Life has been complicated, and while I have many first drafts of posts on file since October, none were worthy to go up yet. My thoughts were too scattered and cloudy, as has been my heart. I traveled a bit. I drove to Boston to have a turn taking my sister with cancer to one of her chemo treatments and saw some of my adult children and siblings and their children en route. We’ve been blessed with more grandchildren, I’ve reconnected with old friends both online and in real life, and for this year’s plot twist, after I had been told that I had more basal cell carcinoma on the bridge of my greatly changed nose and to expect surgery, I was called in, instead, by my two awesome doctors for a second opion biopsy today because they looked again at the slides, conferred, and had doubts that it was that bad. It may be something easier to treat.
I thought I was reconciled to more of everything that recovery required this past year — scraping, slicing, and bandages; surgery and recovery; sleepless nights in the recliner downstairs so neither my husband nor I undid my stitches; numb minutes watching strange animal videos and old sitcomes while not being able to wear my eyeglasses to read. This isn’t exactly a complaint. I’m not especially brave or stoic, but when the choice is death or discomfort, I will celebrate discomfort as the much better outcome. Cheerfulness is a Christian duty, and courage can be contagious. It can even spread from person to person but also within us, unannounced. That was my aim, but I have been strangely subdued. I hadn’t realized that, like the smoke from Canadian wildfires, the anticipation of going back down the rabbit hole of Treatment had tinged my world view and kept me from making solid plans.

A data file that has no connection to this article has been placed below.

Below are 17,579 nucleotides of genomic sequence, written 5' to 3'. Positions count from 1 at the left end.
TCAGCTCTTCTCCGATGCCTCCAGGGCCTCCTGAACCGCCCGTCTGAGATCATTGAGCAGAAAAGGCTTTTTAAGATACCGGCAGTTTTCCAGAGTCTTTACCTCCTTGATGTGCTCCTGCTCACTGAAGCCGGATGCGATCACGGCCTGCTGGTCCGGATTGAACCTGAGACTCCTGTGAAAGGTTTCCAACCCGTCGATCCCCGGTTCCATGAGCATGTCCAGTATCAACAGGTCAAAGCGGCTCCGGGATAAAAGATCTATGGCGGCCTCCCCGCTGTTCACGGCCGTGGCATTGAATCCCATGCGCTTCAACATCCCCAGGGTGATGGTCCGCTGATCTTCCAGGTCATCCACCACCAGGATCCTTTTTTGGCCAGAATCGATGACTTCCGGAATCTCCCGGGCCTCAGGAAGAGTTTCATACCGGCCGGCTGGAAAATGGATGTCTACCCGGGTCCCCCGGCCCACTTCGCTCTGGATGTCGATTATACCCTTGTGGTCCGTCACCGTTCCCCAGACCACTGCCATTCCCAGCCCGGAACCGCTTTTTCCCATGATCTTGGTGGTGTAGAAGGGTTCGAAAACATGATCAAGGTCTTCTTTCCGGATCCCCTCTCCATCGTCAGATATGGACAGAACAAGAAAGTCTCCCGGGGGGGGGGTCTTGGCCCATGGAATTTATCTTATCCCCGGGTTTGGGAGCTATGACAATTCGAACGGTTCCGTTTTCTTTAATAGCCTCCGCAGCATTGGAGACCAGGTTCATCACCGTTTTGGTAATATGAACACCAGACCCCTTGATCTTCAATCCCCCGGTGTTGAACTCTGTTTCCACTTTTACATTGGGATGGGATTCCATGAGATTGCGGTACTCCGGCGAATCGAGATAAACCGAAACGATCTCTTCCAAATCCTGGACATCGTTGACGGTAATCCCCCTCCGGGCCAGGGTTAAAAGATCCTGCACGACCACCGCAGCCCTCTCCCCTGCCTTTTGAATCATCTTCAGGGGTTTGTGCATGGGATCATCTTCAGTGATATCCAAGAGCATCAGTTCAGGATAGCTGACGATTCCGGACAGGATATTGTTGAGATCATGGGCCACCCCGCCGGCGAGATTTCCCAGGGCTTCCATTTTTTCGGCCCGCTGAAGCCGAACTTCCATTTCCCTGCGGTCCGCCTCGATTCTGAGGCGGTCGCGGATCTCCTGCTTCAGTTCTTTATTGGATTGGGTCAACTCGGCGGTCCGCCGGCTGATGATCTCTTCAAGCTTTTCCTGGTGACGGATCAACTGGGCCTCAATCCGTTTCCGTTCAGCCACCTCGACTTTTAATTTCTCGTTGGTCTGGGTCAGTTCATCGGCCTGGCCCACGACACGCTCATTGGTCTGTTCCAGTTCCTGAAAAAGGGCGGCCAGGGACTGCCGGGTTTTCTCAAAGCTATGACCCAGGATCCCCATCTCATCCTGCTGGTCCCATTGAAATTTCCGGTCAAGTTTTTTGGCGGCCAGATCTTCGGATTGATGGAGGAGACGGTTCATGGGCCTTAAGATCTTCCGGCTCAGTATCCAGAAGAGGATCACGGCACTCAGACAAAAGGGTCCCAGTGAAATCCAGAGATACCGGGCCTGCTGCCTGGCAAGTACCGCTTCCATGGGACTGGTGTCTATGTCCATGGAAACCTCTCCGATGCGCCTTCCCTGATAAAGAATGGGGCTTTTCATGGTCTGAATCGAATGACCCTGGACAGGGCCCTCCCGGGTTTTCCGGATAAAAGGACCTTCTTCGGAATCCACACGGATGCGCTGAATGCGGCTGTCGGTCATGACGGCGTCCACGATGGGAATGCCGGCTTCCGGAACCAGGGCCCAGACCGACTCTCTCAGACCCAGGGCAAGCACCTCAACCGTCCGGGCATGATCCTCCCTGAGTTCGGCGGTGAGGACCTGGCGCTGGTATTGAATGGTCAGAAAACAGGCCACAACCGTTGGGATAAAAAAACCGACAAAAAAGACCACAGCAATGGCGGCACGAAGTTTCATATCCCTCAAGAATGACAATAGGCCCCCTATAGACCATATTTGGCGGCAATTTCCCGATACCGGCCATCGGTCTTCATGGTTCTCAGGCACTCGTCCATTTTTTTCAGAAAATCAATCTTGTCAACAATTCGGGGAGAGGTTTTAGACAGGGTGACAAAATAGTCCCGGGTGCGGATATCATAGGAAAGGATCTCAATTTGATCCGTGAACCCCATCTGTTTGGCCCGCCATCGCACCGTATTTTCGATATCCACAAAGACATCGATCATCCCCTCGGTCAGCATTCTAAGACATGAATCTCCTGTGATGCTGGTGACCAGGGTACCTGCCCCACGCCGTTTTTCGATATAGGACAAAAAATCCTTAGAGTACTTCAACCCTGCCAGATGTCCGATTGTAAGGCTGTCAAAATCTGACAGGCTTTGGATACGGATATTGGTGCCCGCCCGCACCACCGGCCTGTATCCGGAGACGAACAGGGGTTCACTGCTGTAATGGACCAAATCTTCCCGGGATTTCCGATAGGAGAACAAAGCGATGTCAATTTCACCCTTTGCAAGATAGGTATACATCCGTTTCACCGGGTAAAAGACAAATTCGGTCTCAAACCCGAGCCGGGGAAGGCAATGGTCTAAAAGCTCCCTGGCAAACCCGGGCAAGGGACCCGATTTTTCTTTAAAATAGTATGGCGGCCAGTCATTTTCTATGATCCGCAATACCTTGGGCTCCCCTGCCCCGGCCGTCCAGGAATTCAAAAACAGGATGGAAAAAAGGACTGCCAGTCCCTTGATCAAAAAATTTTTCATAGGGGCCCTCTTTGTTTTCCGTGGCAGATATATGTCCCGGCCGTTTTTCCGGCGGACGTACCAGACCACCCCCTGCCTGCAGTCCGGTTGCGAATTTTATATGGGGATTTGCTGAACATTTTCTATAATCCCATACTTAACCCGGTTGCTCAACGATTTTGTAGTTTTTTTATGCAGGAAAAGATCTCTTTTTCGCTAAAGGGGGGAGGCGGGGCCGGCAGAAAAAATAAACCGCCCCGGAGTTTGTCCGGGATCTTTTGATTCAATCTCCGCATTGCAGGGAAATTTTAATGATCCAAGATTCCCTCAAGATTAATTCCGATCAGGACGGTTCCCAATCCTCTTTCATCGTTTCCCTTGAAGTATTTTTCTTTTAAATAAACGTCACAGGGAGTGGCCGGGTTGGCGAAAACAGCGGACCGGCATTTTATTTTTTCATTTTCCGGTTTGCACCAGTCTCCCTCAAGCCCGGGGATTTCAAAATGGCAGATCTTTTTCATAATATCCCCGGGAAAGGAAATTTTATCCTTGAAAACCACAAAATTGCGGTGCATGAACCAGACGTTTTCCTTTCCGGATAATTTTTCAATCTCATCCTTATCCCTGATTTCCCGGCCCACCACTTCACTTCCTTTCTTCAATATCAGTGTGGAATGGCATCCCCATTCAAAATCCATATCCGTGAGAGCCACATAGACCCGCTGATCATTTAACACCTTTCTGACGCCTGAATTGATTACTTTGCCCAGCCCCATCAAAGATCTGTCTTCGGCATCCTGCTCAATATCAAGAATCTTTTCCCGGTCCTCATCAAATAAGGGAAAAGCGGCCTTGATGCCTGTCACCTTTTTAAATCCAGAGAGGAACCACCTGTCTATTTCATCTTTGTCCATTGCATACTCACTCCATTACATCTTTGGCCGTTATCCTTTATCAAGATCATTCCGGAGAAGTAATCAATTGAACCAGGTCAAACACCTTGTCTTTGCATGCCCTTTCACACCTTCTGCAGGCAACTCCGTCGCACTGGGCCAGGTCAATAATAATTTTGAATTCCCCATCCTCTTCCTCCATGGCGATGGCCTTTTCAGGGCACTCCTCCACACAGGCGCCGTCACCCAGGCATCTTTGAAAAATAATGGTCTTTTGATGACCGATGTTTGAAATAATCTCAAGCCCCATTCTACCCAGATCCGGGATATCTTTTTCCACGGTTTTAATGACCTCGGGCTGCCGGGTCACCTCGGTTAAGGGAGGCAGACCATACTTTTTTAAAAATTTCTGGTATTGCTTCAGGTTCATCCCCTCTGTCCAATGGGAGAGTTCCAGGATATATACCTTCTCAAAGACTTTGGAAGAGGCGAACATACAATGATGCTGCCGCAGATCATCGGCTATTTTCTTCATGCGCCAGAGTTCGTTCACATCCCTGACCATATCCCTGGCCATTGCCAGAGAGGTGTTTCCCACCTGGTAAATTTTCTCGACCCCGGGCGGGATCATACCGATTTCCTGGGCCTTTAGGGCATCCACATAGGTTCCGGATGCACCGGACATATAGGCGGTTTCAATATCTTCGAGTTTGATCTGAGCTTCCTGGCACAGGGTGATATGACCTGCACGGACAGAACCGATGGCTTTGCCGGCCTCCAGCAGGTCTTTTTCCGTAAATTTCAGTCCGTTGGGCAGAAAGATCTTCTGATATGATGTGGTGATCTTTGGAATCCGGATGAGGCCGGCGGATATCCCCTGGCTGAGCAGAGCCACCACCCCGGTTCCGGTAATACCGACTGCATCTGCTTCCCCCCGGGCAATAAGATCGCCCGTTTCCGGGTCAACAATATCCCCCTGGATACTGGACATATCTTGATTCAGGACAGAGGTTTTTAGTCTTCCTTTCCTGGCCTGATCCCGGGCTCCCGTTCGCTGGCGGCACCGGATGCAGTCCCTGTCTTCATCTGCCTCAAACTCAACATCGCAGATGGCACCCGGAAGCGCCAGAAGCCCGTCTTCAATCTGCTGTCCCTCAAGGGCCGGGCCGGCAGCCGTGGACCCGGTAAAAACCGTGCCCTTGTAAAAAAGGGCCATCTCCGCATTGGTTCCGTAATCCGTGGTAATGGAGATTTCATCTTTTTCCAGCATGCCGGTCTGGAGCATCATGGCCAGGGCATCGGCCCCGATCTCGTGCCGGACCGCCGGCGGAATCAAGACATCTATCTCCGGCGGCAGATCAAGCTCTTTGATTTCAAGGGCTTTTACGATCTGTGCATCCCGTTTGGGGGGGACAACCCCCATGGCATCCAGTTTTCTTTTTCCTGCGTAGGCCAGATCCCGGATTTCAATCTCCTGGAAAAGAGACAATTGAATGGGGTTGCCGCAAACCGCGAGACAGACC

but this new development has made me feel like Mole casting aside his paintbrush at the beginning of “Wind in the Willows.” All of the sudden I am writing again, I am editing things and creating canva posts, and looking at new submissions to the press where I work and I plan on going back to camp, after three years away, to help once more in the kitchen to work with friends and family. I am looking forward to this, and have been in training in my own kitchen so I can prepare fruits and vegetables and clean pots and pans cooking for so many more than two. This is much better than whitewashing.
When the essays that were percolating in my brain are fully brewed, I will share them here. In the meanwhile, just a short slice of life, some talk in the car between my husband and me. His Russian is better than mine. What you have to know is this: the Russians have a saying, “первый блин комом,” meaning, “the first pancake is lumpy.” I use it a lot when I cook, and when I write, and even when I sing. And now I am contemplating all the many lumpy pancake varieties I can create.
Conversation in the car on the way to the doctor:
Me: “Sweetie, if one were to write ‘первый блин’ in English transliteration, how would one do so? He: “Let’s see…. ‘p-e-r-v-y b-l-i-n.'” Me: “Aw. Not ‘p-e-r-v-i-i?'” He: “No, it’s ‘ы’ and not ‘и.'” Me: “Drats.” He: “Why?” Me: “Well, you know how I’ve just tried making saurkraut, and my pickles and all sometimes come out great and then other times do not?” He, cautiously: “Yes….?” Me: “Well, it occurred to me that someday, when I get better at it, I could start a food business, and call it Pervii Blin Productions, but if I spell it the other way they people will think I mean ‘pervy’ in English, which is altogether different, and then I may as well call it Enron or something. He: “It’s unfortunate, but, yes.” Me: “And also, First Pancake Productions just doesn’t have the same ring to it.” He: “Alas, no.”